In this OMedLive video, nurses Brenda Riske and Regina B. Butler discuss “optimizing outcomes in hemophilia treatment” from a nurse’s perspective. Hemophilia, a genetic bleeding disease, affects about 20,000 Americans and over 400,000 people worldwide. A rare and serious condition, it requires a vigilant medical team for optimal patient care.
Brenda Riske, RN, MSN, MBA, MPA from the University of Colorado and Regina B. Butler, RN from Children’s Hospital of Philadelphia offer insight into:
- the history of hemophilia treatment
- current treatment options
- risks and benefits of the options
- strategies and considerations for different age groups
- barriers and complications with adherence
- tips and advice on how to manage those barriers and optimize outcomes
Treatment Options for Hemophilia
Presently, there are two categories for treatment options: episodic and prophylaxis. Episodics are replacement therapies given at the time of the clinically evident bleed, while Prophylaxis treatments are regular intravenous infusions of factor replacement based on patient diagnosis.
Prolonged/extended half-life factor replacement products are one of the highlights for newly approved treatments. Among other benefits, they allow for a decreased frequency of treatments and help improve compliance with the therapy regimen.
Brenda and Regina compare and contrast these treatment options side by side, giving considerable time to their risks and expanding on the three types of prophylaxis types.
Barriers and Strategies
While the specific bleeding phenotype, burden of illness, direct costs, and venous access are all-important barriers to prophylaxis, the discussion focuses on two of the other major factors — adherence and age.
Consideration is given for the very young patient who relies completely on family members and the healthcare team for treatments, as well as special concerns for adolescent and young adult patients who may be resistant to compliance.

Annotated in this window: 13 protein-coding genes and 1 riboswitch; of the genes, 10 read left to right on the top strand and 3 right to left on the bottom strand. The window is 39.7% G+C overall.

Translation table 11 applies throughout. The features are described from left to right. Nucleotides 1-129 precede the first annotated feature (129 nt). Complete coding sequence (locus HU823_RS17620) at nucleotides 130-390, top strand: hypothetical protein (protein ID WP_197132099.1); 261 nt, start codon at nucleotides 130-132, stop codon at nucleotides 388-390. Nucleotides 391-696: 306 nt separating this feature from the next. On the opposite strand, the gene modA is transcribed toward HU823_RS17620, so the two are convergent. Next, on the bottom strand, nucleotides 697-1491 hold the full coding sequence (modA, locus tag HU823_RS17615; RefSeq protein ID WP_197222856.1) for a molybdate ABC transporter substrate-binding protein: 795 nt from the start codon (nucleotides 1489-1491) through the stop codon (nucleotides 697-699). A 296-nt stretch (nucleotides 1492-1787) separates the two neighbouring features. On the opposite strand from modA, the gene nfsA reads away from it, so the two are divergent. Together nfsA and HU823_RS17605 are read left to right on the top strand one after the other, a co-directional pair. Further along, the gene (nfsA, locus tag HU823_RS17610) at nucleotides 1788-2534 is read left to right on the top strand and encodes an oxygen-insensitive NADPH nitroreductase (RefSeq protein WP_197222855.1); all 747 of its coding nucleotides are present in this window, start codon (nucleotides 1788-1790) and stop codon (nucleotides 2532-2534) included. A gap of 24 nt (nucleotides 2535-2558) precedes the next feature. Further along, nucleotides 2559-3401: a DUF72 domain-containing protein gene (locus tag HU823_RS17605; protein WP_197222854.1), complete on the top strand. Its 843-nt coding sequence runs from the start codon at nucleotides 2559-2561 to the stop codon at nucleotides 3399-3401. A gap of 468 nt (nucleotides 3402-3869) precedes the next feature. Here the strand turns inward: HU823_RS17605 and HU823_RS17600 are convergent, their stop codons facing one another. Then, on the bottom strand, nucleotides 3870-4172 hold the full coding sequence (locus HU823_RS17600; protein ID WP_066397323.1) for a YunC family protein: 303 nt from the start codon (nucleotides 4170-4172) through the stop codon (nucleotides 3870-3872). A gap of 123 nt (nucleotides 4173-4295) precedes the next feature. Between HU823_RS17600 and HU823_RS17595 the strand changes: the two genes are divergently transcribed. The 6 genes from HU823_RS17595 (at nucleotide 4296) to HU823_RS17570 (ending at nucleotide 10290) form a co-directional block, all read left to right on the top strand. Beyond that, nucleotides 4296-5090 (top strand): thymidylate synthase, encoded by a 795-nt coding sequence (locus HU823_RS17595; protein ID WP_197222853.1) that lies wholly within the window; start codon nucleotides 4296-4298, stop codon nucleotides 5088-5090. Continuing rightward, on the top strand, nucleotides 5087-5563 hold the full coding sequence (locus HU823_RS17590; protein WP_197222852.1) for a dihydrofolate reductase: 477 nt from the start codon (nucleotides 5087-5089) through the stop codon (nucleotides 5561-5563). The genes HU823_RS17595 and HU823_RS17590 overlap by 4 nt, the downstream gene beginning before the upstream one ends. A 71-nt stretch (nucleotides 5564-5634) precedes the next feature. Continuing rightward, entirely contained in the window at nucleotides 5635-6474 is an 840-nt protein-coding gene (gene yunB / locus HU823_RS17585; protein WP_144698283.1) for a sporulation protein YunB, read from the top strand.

Monitoring and Outcomes
Despite careful adherence, there may be times when expected outcomes are not achieved. Risk and Butler address these situations and offer guidance on what can be done from a clinical perspective to help optimize outcomes. Adjusting treatments as indicated by testing can mean increasing dose/frequency of medication, changing the product, and following inhibitor protocols if inhibitors are detected.
Factors such as age, treatment method, and pain are taken into consideration with regard to adherence. When encouraging participation in the plan of care, it has been shown that “a strong relationship with patient/family is [the] foundation for all interventions.”
Best Practices for Hemophilia
The presentation wraps by discussing best practices for optimizing outcomes, and places ‘patient education’ at the top of the list.
When reviewing changes to the plan of care, we are reminded the problem may be the plan itself, and the care team may need to assess for possible changes to the regimen outside of changing doses and frequencies. Venous access, skills, and treatment product options should also be considered.
Watch Brenda Riske, RN, MSN, MBA, MPA and Regina B. Butler, RN discuss these topics for CME credit on OMedLive during their presentation “Nursing Perspectives for Optimizing Outcomes in Hemophilia Treatment.”
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